Tight Sheriff's race in Monterey County could be decided by mail-in ballots

Nov 5, 2014

Sheriff Miller (left) during a National Night Out event.
Credit Monterey County Sheriff's Department

A close race for Sheriff-Coroner in Monterey County was still considered too close to call Wednesday night as nearly 34,000 ballots were left to be counted—about 45 percent of the total votes cast in Tuesday's election.

The incumbent, Sheriff Scott Miller, was trailing Deputy Steve Bernal 51.4 to 48.6 percent in the numbers released by the County Clerk-Recorder Wednesday at 1:04 a.m. 

The remaining votes that still need to be processed and added to the totals consist of vote-by-mail (absentee), provisional, and other ballots that have some need for review.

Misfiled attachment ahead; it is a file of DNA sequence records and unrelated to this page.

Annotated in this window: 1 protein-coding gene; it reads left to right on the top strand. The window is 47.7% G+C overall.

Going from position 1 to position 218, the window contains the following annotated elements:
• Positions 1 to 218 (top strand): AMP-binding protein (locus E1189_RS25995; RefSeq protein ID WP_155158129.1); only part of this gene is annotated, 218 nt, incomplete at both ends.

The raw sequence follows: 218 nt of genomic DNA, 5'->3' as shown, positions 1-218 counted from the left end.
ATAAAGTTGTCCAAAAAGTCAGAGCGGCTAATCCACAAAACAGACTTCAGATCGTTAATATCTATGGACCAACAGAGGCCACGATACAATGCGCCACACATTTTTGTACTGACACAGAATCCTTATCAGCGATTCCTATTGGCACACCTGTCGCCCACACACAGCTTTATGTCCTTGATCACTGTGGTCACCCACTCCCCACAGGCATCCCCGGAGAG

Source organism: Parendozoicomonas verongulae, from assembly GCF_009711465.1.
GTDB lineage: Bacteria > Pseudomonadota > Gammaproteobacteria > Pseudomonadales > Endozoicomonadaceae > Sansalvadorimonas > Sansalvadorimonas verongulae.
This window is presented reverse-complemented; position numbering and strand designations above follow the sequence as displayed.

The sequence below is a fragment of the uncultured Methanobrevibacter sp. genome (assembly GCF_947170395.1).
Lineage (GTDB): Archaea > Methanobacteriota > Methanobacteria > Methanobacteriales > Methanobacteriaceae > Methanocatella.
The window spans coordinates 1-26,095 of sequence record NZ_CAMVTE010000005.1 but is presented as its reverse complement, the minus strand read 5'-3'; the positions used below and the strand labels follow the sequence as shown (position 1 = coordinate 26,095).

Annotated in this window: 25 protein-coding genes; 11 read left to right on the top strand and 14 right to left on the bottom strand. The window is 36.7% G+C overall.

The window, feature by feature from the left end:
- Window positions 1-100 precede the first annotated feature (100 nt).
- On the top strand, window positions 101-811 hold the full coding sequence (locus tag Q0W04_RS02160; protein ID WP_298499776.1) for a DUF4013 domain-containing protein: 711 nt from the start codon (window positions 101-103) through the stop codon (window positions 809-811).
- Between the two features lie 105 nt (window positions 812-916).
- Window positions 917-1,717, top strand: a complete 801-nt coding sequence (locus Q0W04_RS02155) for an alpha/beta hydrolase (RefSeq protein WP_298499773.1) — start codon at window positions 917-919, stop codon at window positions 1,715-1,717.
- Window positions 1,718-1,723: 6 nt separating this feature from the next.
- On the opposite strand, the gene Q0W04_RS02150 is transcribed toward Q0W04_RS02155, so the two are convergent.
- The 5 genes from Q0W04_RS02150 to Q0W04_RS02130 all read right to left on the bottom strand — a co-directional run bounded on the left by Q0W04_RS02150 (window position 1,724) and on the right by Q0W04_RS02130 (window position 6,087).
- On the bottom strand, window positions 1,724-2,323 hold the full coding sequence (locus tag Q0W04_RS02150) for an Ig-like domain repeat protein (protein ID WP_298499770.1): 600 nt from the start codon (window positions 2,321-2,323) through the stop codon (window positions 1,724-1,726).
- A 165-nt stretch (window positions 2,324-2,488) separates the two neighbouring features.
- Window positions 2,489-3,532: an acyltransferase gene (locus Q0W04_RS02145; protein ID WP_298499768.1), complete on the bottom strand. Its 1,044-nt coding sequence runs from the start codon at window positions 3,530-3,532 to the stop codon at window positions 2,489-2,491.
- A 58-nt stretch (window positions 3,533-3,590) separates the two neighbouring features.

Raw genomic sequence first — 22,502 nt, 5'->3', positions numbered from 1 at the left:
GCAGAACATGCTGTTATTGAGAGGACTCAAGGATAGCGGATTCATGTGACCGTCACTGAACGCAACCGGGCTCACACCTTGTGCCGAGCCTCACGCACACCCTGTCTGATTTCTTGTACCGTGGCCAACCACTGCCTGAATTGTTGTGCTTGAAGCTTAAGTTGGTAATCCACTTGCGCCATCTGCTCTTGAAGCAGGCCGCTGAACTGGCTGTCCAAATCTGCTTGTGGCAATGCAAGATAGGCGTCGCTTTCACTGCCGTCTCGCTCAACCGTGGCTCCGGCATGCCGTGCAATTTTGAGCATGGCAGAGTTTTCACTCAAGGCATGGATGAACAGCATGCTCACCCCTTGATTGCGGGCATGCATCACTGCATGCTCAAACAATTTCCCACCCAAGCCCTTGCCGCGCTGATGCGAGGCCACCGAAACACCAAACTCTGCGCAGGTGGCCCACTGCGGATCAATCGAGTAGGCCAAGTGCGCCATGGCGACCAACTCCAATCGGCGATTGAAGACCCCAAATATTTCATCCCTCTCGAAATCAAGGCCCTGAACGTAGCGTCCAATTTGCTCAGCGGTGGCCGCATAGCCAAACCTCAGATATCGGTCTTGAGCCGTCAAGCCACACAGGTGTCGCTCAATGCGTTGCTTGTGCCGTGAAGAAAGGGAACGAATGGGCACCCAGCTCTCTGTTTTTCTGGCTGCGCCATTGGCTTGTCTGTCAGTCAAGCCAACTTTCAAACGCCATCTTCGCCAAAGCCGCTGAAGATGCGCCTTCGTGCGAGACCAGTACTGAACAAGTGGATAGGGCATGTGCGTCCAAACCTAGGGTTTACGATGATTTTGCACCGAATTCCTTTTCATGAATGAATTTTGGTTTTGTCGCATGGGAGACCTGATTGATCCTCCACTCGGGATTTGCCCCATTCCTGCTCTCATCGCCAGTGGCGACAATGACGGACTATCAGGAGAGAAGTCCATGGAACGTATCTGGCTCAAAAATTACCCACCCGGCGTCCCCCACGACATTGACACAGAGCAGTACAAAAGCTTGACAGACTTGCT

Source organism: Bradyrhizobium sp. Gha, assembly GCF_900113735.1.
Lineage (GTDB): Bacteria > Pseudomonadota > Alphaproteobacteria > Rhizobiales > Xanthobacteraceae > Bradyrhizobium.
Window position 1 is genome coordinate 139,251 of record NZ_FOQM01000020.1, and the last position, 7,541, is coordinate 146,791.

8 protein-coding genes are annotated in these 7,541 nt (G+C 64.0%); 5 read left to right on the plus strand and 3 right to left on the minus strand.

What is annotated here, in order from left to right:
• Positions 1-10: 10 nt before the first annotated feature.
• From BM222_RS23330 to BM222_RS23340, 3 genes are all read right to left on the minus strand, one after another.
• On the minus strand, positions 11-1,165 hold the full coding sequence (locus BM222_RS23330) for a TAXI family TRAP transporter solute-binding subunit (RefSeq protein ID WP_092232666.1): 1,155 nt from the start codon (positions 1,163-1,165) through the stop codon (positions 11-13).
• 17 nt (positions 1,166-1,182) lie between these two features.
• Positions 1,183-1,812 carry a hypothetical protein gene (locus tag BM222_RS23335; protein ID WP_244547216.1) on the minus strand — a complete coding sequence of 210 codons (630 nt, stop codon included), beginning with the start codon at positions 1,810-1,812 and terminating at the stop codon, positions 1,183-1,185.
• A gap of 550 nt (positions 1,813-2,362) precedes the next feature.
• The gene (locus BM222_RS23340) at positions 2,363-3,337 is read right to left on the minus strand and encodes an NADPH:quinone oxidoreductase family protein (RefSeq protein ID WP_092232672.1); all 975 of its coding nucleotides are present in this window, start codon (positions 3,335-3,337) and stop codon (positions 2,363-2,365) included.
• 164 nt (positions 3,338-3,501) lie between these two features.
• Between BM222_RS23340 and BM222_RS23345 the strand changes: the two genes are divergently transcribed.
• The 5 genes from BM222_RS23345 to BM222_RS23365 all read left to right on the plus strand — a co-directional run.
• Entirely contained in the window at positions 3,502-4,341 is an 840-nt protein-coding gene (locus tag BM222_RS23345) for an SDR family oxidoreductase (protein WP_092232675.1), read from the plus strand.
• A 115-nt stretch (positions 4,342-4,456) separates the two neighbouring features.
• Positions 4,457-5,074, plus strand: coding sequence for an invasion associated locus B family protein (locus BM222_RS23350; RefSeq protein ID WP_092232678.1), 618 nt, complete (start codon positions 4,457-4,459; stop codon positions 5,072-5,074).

Salinas Californian Reporter Allison Gatlin says this race will be decided based on the geography of the mail-in ballots. 

Monterey County Sheriff-Coroner candidate Steve Bernal
Credit Bernalforsheriff.com

"Bernal has a lot of strength in South County just because he has a lot of money funneling in from agribusiness," said Gatlin. "Miller lives on the Peninsula and he spent six years as the Pacific Grove Police Chief, so he's got over on the Monterey Bay."

The Clerk-Recorder says the office will update the numbers this Friday at 5:00 p.m.